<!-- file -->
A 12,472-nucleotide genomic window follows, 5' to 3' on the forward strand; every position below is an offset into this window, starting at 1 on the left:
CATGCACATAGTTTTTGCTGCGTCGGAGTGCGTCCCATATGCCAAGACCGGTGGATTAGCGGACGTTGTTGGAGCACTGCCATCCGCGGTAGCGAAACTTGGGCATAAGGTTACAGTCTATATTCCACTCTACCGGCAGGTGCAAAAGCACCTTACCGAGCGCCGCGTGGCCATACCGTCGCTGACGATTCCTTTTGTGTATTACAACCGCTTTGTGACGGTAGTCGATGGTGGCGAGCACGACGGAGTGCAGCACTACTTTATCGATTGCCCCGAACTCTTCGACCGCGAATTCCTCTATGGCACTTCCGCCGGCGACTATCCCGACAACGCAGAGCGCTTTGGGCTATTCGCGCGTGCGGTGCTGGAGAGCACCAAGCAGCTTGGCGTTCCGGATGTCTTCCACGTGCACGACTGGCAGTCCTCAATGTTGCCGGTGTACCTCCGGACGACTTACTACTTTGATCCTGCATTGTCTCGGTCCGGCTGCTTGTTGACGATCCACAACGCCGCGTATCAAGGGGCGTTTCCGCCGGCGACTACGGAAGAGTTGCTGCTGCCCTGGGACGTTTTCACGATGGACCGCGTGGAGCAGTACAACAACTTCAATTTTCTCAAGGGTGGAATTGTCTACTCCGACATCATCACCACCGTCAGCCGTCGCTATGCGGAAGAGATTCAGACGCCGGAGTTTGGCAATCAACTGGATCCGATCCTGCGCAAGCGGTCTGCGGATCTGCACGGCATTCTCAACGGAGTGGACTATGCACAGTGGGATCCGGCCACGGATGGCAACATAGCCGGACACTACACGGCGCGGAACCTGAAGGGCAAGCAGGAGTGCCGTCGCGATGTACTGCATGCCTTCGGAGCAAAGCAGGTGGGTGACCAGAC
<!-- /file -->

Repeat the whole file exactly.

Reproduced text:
A 12,472-nucleotide genomic window follows, 5' to 3' on the forward strand; every position below is an offset into this window, starting at 1 on the left:
CATGCACATAGTTTTTGCTGCGTCGGAGTGCGTCCCATATGCCAAGACCGGTGGATTAGCGGACGTTGTTGGAGCACTGCCATCCGCGGTAGCGAAACTTGGGCATAAGGTTACAGTCTATATTCCACTCTACCGGCAGGTGCAAAAGCACCTTACCGAGCGCCGCGTGGCCATACCGTCGCTGACGATTCCTTTTGTGTATTACAACCGCTTTGTGACGGTAGTCGATGGTGGCGAGCACGACGGAGTGCAGCACTACTTTATCGATTGCCCCGAACTCTTCGACCGCGAATTCCTCTATGGCACTTCCGCCGGCGACTATCCCGACAACGCAGAGCGCTTTGGGCTATTCGCGCGTGCGGTGCTGGAGAGCACCAAGCAGCTTGGCGTTCCGGATGTCTTCCACGTGCACGACTGGCAGTCCTCAATGTTGCCGGTGTACCTCCGGACGACTTACTACTTTGATCCTGCATTGTCTCGGTCCGGCTGCTTGTTGACGATCCACAACGCCGCGTATCAAGGGGCGTTTCCGCCGGCGACTACGGAAGAGTTGCTGCTGCCCTGGGACGTTTTCACGATGGACCGCGTGGAGCAGTACAACAACTTCAATTTTCTCAAGGGTGGAATTGTCTACTCCGACATCATCACCACCGTCAGCCGTCGCTATGCGGAAGAGATTCAGACGCCGGAGTTTGGCAATCAACTGGATCCGATCCTGCGCAAGCGGTCTGCGGATCTGCACGGCATTCTCAACGGAGTGGACTATGCACAGTGGGATCCGGCCACGGATGGCAACATAGCCGGACACTACACGGCGCGGAACCTGAAGGGCAAGCAGGAGTGCCGTCGCGATGTACTGCATGCCTTCGGAGCAAAGCAGGTGGGTGACCAGAC